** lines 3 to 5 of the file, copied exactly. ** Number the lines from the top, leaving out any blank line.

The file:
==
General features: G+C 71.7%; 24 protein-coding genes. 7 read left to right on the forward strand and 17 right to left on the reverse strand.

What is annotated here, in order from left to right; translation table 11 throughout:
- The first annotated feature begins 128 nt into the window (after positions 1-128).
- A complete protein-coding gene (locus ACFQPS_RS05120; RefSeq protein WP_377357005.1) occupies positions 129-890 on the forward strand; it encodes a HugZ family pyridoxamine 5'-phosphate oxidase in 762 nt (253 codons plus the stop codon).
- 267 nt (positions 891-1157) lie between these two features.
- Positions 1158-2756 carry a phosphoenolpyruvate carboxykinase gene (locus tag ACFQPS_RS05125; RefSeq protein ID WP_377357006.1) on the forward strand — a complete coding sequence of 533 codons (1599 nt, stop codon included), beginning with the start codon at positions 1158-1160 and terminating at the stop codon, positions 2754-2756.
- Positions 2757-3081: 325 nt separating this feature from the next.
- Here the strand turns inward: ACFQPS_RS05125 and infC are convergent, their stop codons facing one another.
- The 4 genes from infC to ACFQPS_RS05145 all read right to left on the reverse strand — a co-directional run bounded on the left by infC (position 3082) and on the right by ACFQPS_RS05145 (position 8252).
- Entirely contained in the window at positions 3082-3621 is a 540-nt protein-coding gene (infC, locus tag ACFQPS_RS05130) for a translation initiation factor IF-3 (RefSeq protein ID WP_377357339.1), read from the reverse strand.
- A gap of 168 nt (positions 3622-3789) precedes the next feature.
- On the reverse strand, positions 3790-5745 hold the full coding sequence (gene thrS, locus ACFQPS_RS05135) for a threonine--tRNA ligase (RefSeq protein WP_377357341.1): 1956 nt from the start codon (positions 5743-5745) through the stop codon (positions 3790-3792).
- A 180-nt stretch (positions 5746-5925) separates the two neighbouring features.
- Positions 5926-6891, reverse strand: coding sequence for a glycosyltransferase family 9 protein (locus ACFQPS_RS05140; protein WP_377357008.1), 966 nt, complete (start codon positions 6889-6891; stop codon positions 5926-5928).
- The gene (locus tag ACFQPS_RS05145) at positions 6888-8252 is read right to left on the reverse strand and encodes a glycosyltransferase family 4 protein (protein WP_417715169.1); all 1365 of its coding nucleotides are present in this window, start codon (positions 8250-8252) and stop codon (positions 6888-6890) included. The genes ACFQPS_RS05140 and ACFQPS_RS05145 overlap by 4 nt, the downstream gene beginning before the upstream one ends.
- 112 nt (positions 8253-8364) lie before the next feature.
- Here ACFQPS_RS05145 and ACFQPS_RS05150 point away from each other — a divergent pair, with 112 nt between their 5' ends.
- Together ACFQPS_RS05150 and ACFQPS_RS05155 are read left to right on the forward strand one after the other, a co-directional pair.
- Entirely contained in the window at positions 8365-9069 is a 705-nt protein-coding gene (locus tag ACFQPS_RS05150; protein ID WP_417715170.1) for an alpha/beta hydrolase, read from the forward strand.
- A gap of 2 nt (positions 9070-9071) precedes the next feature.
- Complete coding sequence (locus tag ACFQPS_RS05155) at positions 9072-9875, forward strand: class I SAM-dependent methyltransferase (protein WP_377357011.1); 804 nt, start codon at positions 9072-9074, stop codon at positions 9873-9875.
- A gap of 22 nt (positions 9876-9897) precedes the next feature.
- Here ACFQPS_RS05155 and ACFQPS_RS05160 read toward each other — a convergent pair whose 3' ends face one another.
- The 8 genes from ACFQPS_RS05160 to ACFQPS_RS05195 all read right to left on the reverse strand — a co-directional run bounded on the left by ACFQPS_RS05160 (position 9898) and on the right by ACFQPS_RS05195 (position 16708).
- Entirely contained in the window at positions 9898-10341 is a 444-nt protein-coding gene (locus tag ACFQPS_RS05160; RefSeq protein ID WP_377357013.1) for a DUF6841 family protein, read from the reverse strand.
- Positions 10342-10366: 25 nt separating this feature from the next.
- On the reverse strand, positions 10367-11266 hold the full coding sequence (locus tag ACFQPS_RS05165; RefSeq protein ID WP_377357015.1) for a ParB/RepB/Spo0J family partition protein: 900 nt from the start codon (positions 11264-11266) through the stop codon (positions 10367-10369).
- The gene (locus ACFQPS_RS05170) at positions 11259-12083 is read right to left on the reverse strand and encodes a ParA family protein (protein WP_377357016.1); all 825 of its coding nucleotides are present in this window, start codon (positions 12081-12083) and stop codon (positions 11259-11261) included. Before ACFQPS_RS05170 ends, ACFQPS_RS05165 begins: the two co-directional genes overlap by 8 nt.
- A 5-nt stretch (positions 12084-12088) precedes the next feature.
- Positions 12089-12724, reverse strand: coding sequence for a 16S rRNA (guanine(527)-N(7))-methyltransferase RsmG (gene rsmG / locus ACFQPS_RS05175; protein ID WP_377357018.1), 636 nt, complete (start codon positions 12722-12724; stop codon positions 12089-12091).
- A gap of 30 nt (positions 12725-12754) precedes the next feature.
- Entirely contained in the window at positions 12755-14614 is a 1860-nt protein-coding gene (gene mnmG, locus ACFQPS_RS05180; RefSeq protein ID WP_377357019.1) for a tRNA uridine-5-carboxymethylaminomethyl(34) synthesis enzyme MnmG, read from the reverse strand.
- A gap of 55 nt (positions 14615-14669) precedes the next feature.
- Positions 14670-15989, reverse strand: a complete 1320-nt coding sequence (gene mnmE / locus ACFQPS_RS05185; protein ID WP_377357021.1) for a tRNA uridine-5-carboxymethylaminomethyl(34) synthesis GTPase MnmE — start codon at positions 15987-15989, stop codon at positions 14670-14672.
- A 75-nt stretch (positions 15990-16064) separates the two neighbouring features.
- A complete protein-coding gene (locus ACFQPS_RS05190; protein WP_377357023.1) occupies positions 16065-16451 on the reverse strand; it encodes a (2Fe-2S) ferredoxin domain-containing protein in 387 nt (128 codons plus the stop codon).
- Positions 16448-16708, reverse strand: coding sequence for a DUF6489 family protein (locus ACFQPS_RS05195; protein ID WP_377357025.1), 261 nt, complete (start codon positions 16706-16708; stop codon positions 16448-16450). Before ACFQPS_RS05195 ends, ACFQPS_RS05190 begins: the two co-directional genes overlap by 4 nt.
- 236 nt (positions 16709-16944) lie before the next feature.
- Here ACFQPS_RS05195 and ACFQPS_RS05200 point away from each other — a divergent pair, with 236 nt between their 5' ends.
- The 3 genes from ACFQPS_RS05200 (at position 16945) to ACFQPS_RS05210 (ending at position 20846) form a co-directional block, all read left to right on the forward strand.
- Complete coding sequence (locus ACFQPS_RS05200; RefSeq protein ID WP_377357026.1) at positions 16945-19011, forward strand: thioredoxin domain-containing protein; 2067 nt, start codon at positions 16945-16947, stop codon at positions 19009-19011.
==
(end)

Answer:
- The first annotated feature begins 128 nt into the window (after positions 1-128).
- A complete protein-coding gene (locus ACFQPS_RS05120; RefSeq protein WP_377357005.1) occupies positions 129-890 on the forward strand; it encodes a HugZ family pyridoxamine 5'-phosphate oxidase in 762 nt (253 codons plus the stop codon).
- 267 nt (positions 891-1157) lie between these two features.